Historically, garnets have played a significant role in the world of gems. They have adorned the necks of high society ranging from Egyptian pharaohs to Victorian-era royalty and beyond.
Pliny the Elder, a famous historian of Ancient Rome, detailed the colour range of garnets in his works from 70 A.D.
Gemmologically, the garnets used as gemstones are a complex family of minerals comprising pyrope, almandine, spessartine, uvarovite, grossular, and andradite.
A single garnet gem is a mix between these different varieties (for example – 50 per cent pyrope, 50 per cent almandine), within limits.
The ability to substitute elements within the structure for other elements of a similar size and nature, in the way garnets do, is known as solid solution.
It is this solid solution characteristic that makes the gemmological constants of garnet more variable than most other gem species.
Garnets occur in all colours and shades except pure blue. The resultant colour of the gem depends on the variable composition (which of the garnet end-members are present).
Pyrope, almandine, and spessartine form a solid solution series together, with varying amounts of each type within one stone. These, particularly almandine and pyrope, are the most commonly occurring. They exhibit a range of brownish, orangish, or purplish red hues and generally comprise the colour range most people associate with garnet.
For garnets of very high spessartine content alongside almandine, colours |can be an eye-catching vivid orange, often referred to in the trade as ‘Fanta orange’.
If the orange colour features a brownish secondary hue, these may be termed ‘mandarin’ in the trade. These gems are rare; found in Bavaria, Italy, Sri Lanka, Madagascar, India, Brazil, and even Broken Hill in NSW.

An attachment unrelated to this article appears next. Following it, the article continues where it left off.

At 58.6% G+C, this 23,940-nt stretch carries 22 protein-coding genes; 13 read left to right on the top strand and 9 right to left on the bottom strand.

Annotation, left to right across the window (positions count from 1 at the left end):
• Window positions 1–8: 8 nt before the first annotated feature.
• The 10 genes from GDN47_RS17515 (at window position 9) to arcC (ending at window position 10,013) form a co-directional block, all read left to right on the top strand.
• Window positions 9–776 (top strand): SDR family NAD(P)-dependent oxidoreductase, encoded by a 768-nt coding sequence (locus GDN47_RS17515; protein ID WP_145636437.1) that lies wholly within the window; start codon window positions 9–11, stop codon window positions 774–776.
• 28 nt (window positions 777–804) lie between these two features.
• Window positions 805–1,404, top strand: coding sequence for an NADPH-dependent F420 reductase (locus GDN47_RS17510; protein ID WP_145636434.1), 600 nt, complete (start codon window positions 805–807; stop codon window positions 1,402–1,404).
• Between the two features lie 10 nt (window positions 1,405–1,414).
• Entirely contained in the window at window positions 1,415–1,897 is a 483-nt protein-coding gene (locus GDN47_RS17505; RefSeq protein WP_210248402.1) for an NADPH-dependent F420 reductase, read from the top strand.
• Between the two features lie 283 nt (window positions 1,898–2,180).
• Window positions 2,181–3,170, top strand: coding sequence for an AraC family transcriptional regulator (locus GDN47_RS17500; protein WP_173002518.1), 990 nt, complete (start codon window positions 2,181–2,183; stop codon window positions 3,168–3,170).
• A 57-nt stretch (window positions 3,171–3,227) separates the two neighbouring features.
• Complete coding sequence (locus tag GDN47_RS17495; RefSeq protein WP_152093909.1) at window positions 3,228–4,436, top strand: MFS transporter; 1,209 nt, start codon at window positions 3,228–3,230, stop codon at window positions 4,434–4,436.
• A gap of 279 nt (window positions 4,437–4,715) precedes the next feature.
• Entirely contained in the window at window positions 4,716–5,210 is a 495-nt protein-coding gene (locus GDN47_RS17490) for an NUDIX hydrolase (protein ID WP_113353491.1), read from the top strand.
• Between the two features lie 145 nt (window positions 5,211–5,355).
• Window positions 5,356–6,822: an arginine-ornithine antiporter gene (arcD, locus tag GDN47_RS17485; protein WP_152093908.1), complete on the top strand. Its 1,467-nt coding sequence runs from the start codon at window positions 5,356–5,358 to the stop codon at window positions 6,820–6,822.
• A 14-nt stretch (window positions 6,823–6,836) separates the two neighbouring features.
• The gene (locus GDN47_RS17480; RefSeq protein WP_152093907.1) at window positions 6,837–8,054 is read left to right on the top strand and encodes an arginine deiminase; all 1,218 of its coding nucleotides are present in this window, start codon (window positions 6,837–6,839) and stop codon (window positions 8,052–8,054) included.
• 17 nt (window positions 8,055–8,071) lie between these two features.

An intermediate garnet of pyrope and almandine is responsible for the popular Rhodolite variety of garnet, valued for its raspberry, purplish-red hues. Rhodolite garnets are found in Tanzania, East Africa, Sri Lanka, India, and Madagascar.
More recently discovered is another variety of Rhodolite garnet – a deposit in Mozambique produces these garnets with a striking purple hue, much closer to pure in colour (without a strong secondary hue) than the traditional rhodolite garnets.
When spessartine becomes more prominent in the stone along with
pyrope (and varying amounts of almandine and grossular garnet also), the colours produced may parallel that of padparadscha sapphire.
These pale pinkish oranges to deeper orange/pinks, along with hues of a more yellowish orange originate from Tanzania and are known in the trade as Malaia (or Malaya) garnet.
Another variety fresh on the scene is a unique blue-green coloured garnet (a colour never previously seen except in garnets with a strong colour-change), reportedly from the border of Tanzania and Kenya.
In addition to the fantastic warm colours seen in the pyrope-almandine-spessartine garnet series – the addition of chromium and/or vanadium in the gem can also produce a colour-change affect.
Malaia garnets, for example, may produce a slight colour shift to generally more intense colours under incandescent light than in daylight, whilst other, more vanadium-rich pyrope-spessartine garnets can produce a strong colour change from a bluey-green in daylight to a purplish-red under incandescent light.
Overall, gem garnets come in an incredible range of colours and varieties – often unbeknownst to the average jewellery client.
With a hardness ranging from 6.5 to 7.5, they are reasonably scratch resistant, lack cleavage, and are suitable for a range of jewellery designs, provided they are not worn every day.